Pizzerias slice it up their way

By Jessica Swink | Apr 30, 2014
Photo by: Jessica Swink Stan Hartman cooks pizza at Maggie Valley Pizzeria.

There’s no doubt that pizza is a popular food item in the United States, with over 70,000 pizzerias and about 350 slices eaten per second. Many of these slices are being eaten in Haywood County, where locals have a variety of options, each with their own unique spin.

Maggie Valley Inn Pizzeria / Rendezvous

Most people won’t have heard of Maggie Valley Inn Pizzeria, but that’s because most people will know it as Rendezvous. It’s a restaurant in a restaurant, aiming to provide a variety for their customers. Pizza has only been available from them for around a year, when Garlic Knots closed and the owner, Stan Hartman decided to join Rendezvous, bringing all of his knowledge and experience to the table with him.

“We brought Garlic Knots in and made it part of the family,” Mike Eveland, the restaurant manager, said. “When you get a pizza from us, you know it’s going to be special.”

Hartman's experience paid off. Hand-tossed pizzas were added to the menu, cooked in brick ovens and made with fresh ingredients. All of the dough is fresh, and the sauce is their own recipe. So even though people come to Rendezvous for things like bulk fried chicken, people will be coming to Maggie Valley Inn Pizzeria for the new favorites.

The Maggie Valley Special is probably the most ordered, with a wide variety of toppings including pepperoni, ham, ground beef, italian sausage, mushrooms, onions, green peppers, black olives, and extra cheese.

“It’s the handtossed and homemade recipes that separate local restaurants from chain restaurants,” said Beth Reece Robinson, owner of Rendezvous.

There are many ways to enjoy the pizza too, whether it’s stopping in for an evening dinner with family or booking a party in advance. There’s no concern about the number of guests - since it’s attached to a convention center, the restaurant can hold up to 250 people.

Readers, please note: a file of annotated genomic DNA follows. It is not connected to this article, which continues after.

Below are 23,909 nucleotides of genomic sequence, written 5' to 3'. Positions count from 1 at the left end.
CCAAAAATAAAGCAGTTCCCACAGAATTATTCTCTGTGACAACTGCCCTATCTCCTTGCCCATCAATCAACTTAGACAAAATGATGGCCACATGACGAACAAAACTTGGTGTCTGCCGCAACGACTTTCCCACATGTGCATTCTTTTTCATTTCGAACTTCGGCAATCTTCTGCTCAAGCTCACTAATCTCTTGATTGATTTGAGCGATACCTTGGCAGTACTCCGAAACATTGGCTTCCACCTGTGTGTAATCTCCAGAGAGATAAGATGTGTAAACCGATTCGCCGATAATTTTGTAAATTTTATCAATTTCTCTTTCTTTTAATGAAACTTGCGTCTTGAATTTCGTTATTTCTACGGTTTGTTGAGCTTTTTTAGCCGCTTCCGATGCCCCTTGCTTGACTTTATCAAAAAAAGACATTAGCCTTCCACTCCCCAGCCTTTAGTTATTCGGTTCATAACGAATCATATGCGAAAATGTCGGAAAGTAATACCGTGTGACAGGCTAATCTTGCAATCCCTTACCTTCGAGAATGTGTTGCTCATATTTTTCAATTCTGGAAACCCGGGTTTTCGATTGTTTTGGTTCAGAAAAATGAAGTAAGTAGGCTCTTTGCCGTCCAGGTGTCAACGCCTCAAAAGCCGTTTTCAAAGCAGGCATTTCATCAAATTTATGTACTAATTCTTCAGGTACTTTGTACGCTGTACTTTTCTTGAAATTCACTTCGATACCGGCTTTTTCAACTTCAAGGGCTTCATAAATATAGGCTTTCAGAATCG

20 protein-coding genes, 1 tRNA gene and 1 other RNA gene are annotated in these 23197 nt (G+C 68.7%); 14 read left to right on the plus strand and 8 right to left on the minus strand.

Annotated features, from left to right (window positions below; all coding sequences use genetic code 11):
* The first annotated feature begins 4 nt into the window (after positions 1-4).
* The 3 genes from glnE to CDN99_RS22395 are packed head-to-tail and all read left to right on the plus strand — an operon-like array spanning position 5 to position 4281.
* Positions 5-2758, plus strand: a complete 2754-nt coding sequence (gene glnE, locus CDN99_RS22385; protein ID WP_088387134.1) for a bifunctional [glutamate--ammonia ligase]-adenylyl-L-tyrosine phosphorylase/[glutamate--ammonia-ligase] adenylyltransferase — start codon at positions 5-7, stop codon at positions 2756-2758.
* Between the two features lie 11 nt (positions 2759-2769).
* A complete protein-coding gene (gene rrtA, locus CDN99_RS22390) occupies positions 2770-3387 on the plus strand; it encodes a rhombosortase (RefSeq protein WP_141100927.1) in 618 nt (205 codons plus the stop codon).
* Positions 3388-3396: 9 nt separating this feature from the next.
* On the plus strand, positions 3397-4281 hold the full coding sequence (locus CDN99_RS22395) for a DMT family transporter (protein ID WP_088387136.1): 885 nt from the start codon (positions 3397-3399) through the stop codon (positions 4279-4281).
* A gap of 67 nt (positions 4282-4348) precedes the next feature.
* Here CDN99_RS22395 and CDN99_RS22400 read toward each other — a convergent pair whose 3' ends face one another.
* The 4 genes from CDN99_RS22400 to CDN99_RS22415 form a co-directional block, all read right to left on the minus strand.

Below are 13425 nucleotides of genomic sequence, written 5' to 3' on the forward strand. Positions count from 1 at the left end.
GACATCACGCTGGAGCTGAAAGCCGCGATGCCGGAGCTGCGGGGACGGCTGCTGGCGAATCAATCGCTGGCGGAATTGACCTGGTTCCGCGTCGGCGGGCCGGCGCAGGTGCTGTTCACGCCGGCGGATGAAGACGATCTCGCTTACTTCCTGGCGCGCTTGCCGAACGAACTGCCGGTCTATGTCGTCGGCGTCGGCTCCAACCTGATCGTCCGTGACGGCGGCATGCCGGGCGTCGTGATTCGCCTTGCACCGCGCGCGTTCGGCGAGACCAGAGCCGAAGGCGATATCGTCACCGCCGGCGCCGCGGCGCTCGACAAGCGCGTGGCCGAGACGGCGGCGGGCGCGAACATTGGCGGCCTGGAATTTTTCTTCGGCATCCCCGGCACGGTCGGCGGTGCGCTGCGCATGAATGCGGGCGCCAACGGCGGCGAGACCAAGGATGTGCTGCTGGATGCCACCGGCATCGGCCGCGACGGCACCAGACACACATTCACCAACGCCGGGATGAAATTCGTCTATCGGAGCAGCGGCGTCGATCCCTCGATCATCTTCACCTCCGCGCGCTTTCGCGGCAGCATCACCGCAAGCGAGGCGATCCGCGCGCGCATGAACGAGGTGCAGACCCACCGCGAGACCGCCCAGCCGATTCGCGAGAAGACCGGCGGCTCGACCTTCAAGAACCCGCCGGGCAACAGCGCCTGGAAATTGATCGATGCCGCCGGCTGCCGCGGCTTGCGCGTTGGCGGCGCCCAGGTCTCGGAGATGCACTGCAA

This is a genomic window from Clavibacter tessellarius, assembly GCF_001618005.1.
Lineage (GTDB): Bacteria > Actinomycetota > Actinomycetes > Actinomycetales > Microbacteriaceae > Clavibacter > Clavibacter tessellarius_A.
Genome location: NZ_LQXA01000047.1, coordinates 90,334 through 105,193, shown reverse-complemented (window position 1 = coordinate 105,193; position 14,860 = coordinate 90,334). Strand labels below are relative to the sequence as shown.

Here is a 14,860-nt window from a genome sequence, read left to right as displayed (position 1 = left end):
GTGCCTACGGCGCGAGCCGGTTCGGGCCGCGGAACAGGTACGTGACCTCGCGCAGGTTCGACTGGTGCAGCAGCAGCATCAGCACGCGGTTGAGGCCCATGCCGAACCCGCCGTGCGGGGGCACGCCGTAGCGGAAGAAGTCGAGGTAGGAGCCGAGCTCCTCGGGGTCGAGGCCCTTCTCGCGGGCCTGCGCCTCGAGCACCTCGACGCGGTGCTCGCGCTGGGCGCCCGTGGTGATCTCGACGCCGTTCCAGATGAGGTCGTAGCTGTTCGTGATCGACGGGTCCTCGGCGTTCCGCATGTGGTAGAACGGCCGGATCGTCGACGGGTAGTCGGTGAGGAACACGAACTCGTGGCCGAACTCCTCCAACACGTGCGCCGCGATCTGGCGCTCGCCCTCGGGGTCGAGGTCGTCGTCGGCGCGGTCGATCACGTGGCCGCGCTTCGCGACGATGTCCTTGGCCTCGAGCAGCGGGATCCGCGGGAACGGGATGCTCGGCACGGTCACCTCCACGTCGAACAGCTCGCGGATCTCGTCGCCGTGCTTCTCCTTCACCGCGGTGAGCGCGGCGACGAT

They even offer a special touch. An option for Make Your Own Pizza is available so that kids or young-at-heart adults can make their own pizza, with encouragement from the staff to make something unique. If dining in isn’t an option, then delivery is offered throughout Maggie Valley and Jay Creek.


The owners of Bocelli’s, Robert and Ellen Schattie, have a passion for Italian food, and when they opened the restaurant around eight years ago, they decided to bring their experience living in New York City to local Waynesville.

The pizza is made with fresh dough and all-local ingredients, hand-tossed and cooked made to order in a brick oven. The chef, Shawn McCoy, has been working with Bocelli’s for five years and won’t use any other kind of oven to make pizza.

“Brick oven is kind of like a cast-iron pan. It gives flavoring and seasoning as you go,” McCoy said.

Customer satisfaction is one of the highest goals of Bochelli’s with options to build your own pizza and a Pizza of the Month for customers to give a try. Their sanitation scores remain consistently high, currently at a 99 out of 100, something that McCoy prides himself on. And for Bocelli’s, part of the customer satisfaction is making sure their employees are also satisfied.